A group of students from all around the world sat in a room with massive sheets of white paper strewn across the floor. Nick, a blond-haired football player, dreams of a McDonald’s burger on one sheet. On another, the hand of a woman with perfectly manicured red nails grasps a Starbucks coffee. A different poster attracts attention — it’s Britney Spears, gold hair and green eyes, complete with a tube top, shorts, a pizza with a lot of cheese, Coca Cola and a waving red, white and blue flag.

It was international student orientation at Columbia College when the new students from Iraq, Brazil, China, South Korea and various other countries were asked to draw their stereotypical American. Most had blond hair and blue or green eyes, and many included materialistic props. But these seemingly just-for-fun drawings led to a much deeper discussion.

“We talked about how they’ve been here and seen that not every American has blond hair and blue eyes,” said Britta Wright, director of international student services. “We talked about how stereotypes can be hurtful, and people are not always what you see in movies and on TV.”

International Extravaganza

Tuesday, Nov. 19

11 a.m. – 12:30 p.m.

Dorsey Gym

These students made the decision to come to the United States to learn English and attend college, but they also came motivated to learn about American culture and pass their country’s culture along as well. Wright helps ensure these two missions are ones deeply ingrained in Columbia College’s own culture.

Wright has been involved with international services since 1994. First she worked in admissions, but in 1998, she entered her current position in International Student Services. She was the only employee in the department.

Now, the team consists of Wright; five college employees across the admissions, ESOL and evaluations departments; a faculty member who coordinates study abroad students; a graduate assistant and a student employee.

“Though we’re all under different umbrellas, we work together closely and serve on several committees together,” Wright said. “As the college grows, the international piece is becoming more noticeable, and we’re thinking about where we want to be and where we want to go.”

That’s why she finds it so important to foster international awareness at Columbia College.

“By getting to know one international student and spending time with that person, you’re not only an ambassador of Columbia College, an ambassador of the town where you grew up, but you’re also an ambassador of the United States, and you’re sharing information about our culture so they can take that back home and share it with their friends,” she said.

Students who travel abroad bring other countries’ cultures back to our campus as well. The college has student exchange partnerships with Robert Gordon University in Scotland, Jeju National University in South Korea and the University of Shiga in Japan. When an international student comes to Columbia College, the college gets a “credit” to send one of its students to the international institution. But students aren’t limited to these institutions. The college has a different partnership with Kongju National University in South Korea and Rangsit University in Thailand. Students also can work with Dr. Brian Kessel, the study abroad coordinator, to find information on other providers and study abroad opportunities. One student is studying at The Umbra Institute in Italy, a program coordinated by Arcadia University, and another studied in Russia this past spring and summer.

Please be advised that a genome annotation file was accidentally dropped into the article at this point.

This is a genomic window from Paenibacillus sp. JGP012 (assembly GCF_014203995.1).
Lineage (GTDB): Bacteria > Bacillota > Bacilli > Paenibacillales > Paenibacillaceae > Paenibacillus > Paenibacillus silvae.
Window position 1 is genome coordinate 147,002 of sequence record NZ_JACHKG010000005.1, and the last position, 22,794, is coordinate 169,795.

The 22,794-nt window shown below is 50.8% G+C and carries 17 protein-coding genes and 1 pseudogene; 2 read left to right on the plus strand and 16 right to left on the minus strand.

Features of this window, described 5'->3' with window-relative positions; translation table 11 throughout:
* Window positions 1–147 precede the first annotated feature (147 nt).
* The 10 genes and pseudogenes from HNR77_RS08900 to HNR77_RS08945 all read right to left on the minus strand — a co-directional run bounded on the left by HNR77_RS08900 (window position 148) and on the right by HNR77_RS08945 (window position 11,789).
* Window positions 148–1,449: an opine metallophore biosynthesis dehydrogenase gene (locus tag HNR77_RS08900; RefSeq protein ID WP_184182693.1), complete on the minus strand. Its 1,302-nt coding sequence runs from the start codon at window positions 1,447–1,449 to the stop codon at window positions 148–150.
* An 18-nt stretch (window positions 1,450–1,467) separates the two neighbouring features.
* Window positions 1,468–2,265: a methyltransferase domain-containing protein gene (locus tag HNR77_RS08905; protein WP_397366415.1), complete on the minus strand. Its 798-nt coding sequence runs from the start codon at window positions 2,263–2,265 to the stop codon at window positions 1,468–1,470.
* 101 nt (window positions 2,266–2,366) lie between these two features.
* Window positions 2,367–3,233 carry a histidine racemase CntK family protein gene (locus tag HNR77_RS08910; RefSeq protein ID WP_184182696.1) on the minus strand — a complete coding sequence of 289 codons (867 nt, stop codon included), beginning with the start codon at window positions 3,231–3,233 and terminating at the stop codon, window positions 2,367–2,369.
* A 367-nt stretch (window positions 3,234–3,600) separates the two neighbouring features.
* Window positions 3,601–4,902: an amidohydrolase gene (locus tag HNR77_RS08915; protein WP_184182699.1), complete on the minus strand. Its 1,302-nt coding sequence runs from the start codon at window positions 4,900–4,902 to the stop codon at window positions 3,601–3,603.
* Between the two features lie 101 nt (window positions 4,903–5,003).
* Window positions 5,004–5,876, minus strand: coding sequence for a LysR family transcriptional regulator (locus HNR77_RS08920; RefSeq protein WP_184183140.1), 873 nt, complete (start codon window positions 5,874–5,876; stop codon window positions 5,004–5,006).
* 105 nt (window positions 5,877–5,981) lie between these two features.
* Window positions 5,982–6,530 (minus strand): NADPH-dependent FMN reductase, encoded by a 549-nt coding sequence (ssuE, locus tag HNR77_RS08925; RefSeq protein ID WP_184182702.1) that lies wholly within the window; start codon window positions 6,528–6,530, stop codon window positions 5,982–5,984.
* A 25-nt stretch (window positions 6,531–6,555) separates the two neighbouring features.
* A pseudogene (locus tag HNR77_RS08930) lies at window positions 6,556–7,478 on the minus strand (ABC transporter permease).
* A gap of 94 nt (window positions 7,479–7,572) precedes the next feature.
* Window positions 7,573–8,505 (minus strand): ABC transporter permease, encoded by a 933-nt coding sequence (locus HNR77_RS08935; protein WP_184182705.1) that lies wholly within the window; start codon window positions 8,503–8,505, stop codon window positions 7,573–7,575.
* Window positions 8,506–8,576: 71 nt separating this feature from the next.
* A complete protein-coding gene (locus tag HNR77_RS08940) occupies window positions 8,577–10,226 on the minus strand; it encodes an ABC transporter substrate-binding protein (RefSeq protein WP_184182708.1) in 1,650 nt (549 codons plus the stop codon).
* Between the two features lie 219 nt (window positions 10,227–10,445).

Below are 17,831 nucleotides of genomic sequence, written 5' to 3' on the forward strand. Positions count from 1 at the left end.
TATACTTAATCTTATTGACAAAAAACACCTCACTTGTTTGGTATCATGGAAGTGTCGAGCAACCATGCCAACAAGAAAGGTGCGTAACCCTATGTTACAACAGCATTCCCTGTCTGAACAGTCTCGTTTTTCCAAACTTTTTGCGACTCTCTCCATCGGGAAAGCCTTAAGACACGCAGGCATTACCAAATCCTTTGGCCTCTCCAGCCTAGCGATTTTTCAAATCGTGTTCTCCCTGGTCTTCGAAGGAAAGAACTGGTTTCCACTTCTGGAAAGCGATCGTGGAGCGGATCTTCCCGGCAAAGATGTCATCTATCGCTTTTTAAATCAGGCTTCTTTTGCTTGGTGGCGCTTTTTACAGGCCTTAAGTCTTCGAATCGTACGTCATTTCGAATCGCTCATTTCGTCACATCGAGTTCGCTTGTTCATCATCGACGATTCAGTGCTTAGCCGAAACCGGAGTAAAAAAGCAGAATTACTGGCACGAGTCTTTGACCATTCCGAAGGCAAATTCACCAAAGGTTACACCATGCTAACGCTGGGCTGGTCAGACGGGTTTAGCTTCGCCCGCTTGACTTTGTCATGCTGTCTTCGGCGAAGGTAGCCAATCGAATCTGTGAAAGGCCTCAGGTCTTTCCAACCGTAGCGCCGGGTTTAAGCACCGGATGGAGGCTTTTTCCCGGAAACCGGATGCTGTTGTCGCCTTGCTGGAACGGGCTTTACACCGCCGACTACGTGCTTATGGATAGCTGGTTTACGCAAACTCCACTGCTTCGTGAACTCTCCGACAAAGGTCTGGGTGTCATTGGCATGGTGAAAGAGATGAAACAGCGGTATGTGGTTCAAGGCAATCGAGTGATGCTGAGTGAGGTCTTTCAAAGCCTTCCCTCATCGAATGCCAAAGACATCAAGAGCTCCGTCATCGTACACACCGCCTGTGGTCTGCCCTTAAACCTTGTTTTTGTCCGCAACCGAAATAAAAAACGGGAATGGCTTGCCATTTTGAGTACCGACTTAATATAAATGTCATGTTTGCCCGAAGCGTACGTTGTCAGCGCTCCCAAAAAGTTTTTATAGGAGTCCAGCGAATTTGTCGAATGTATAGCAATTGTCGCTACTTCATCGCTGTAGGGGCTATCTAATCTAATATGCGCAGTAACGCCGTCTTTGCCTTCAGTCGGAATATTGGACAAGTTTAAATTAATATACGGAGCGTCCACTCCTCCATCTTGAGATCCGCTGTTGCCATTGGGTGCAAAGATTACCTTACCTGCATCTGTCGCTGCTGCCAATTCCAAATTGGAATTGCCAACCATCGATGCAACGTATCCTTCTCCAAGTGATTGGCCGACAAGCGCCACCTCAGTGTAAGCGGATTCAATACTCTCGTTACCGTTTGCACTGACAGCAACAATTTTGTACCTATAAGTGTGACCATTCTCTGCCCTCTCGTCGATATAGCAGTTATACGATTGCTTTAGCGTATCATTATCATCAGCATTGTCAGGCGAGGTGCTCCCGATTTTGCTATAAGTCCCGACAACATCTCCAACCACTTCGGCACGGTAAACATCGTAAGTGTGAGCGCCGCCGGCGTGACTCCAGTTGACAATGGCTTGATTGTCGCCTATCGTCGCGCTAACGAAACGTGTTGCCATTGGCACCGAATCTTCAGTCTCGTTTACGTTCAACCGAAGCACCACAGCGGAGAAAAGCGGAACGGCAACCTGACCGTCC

This fall, there are 130 international students taking classes at Columbia College through the Day, Evening and Graduate programs. The top countries represented on campus are China, South Korea, Brazil, Iraq, Vietnam, Nigeria and Saudi Arabia.

When international students first arrive at Columbia College, a welcome basket with a pillow, sheets, clothes hangers, snacks and an alarm clock awaits them. This is provided by International Student Services to help get students settled as soon as possible because many can’t pack those necessities. Throughout the students’ stay at the college, the department also has various programs to support them.

These programs encourage success among the international students.

  • Conversation Partners Program is a collaboration between the ESOL and Education departments where groups of students meet each week for language development and cultural exchange.
  • Lunch Beyond Borders is an opportunity for students, faculty and staff to meet for lunch each Tuesday in Dulany.
  • International Coffee Hour is an informal get-together for students, faculty and staff to talk about culture over coffee.

The international students feel that Wright and the rest of the international team make a big difference, according to Hasan Alrubaiey, an Iraqi student here for six weeks of intensive English language study through a program administered by the International Research and Exchanges Board (IREX).

Alrubaiey’s drawing of a stereotypical American was different from the others. A red-headed man with a nicely drawn button-up shirt, tie and slacks held a briefcase – he was ready to go to work. “It’s my ideal American,” he said.

When it was time for the IREX students to return to Iraq, International Student Services and the ESOL Program staff hosted a farewell party. Each student was welcome to speak at the podium. Alrubaiey took the stand with a stack of pink envelopes in his hand. As he spoke about how much he would miss the United States and Columbia College, his eyes began to well with tears, and he quickly ended his speech.

But as he stepped away, he handed one of the envelopes to the college employees who had meant so much to him during the program. Wright, Dr. Miranda E. Wilkerson, Heather Ditzer, Mary Lynn Lobello and Liz Metscher took their envelopes as he embraced each one in a hug.

Inside the card, it read, “I will always remember you.”